California residents may have heard about a proposed class action suit involving Bank of America.

On Aug. 1, an attorney for the company appeared in federal district court to ask the judge to refuse the certification of the class action. The North Carolina-based company is being sued by several home owners for allegedly failing to comply with the Home Affordable Modification Program. Bank of America is the second-largest lender in the United States.

HAMP is a government program that is designed to help homeowners modify their loans. The plaintiffs in the case claim that Bank of America engaged in unfair practices, such as awarding bonuses to employees who caused their mortgages to be foreclosed. They claim that Bank of America awarded the modifications, but then fraudulently falsified documents and delayed the process. As a result, the loans were not modified, and the plaintiffs lost their homes to foreclosure. It was estimated that if the class is certified, approximately 300,000 people might qualify as plaintiffs.

If the class action is allowed, the plaintiffs will be in a better bargaining position in the case. However, an attorney for the bank claims that each case is different. He argued that the case is inappropriate for certification because the borrowers all have very different factual situations that requires individual attention.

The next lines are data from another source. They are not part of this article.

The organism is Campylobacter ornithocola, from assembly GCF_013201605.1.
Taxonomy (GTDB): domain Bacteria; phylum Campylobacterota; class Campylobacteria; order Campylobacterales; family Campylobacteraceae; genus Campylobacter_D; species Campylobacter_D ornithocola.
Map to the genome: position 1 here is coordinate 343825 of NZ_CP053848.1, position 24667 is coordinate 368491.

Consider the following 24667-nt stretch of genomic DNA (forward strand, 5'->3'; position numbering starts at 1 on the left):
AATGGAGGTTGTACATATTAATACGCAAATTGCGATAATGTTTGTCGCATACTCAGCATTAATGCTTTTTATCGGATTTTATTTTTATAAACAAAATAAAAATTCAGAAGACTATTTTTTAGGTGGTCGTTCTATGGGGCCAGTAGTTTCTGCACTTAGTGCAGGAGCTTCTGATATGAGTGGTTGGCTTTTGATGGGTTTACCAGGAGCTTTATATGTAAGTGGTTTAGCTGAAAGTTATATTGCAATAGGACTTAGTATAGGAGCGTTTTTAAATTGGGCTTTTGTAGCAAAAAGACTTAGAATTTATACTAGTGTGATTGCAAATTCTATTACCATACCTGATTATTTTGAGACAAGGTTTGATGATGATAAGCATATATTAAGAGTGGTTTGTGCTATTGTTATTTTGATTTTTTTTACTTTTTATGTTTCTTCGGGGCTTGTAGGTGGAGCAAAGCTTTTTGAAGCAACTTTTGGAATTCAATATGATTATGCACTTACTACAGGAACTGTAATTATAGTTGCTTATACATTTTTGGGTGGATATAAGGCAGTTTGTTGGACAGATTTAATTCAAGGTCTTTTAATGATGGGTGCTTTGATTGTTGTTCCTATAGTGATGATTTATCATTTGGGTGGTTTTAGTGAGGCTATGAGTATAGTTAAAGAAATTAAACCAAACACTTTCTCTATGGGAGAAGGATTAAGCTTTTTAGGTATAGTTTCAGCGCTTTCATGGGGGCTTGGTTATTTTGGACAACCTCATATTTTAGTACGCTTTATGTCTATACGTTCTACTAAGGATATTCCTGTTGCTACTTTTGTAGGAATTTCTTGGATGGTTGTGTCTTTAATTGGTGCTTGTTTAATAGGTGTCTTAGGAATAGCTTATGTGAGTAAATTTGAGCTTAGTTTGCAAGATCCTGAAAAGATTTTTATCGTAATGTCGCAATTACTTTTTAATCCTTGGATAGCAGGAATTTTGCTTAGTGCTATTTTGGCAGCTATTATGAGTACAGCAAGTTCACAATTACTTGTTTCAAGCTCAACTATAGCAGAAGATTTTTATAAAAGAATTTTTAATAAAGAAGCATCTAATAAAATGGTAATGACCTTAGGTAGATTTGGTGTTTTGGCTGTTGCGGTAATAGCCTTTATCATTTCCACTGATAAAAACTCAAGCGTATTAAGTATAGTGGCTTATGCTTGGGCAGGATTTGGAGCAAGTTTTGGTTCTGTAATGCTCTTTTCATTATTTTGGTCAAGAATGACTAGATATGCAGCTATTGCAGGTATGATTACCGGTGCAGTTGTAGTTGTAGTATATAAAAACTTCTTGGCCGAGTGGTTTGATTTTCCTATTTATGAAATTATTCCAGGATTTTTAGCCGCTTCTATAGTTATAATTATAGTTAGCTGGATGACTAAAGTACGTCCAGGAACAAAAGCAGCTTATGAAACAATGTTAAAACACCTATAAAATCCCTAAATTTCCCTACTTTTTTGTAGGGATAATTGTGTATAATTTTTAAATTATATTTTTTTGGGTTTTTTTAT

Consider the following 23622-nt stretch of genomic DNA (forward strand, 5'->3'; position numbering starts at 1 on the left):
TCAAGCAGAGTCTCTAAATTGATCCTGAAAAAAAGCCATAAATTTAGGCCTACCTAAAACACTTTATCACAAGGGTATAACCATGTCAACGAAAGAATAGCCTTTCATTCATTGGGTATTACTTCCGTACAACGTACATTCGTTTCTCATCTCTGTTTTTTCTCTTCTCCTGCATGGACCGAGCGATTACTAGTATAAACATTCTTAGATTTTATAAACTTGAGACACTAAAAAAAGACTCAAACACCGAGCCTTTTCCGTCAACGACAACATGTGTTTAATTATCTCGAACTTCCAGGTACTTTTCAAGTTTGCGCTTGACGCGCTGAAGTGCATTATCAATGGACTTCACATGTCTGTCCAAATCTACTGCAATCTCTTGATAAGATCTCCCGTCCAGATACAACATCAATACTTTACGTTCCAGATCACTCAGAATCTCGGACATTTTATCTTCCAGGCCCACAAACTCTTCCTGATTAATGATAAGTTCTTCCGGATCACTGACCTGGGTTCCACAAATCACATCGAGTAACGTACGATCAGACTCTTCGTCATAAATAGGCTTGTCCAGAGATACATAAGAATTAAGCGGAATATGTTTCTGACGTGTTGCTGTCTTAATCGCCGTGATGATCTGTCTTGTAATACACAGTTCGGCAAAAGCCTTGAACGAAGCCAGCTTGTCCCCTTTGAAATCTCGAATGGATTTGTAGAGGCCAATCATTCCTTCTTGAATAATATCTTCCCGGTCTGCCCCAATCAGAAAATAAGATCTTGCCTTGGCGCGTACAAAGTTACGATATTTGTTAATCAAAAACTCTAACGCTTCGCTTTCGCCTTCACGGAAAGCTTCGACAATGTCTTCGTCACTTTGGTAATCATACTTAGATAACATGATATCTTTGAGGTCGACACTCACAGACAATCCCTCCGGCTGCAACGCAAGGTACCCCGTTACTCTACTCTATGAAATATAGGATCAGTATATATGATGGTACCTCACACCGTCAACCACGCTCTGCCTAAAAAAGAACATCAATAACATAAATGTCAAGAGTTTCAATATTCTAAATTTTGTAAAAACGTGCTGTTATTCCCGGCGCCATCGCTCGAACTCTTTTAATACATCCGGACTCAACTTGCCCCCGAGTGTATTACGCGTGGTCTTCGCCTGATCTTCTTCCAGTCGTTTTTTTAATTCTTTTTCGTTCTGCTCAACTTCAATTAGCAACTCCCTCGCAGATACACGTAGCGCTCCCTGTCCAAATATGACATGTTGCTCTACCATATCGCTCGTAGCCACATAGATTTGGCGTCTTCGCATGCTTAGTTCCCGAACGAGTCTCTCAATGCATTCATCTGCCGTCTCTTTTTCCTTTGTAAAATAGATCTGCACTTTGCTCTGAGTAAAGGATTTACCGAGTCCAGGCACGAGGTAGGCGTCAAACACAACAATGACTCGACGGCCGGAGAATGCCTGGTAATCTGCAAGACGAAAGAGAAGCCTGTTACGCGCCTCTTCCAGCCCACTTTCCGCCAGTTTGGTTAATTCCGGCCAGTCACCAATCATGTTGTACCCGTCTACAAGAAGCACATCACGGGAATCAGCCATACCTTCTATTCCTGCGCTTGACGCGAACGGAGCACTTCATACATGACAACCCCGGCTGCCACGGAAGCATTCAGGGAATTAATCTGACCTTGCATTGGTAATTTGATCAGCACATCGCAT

A corporation is not permitted to represent itself in court. Therefore, when someone raises claims that a company engaged in unfair trade practices, an attorney may be able to help represent the company. It may be possible to obtain documentation that allows the attorney to evaluate the case, negotiate a settlement or prepare a defense in order to take the case to trial.

Source: Bloomberg News, "BofA Argues Against Class-Action Loan Modification Suit", Janelle Lawrence & David McLaughlin, August 01, 2013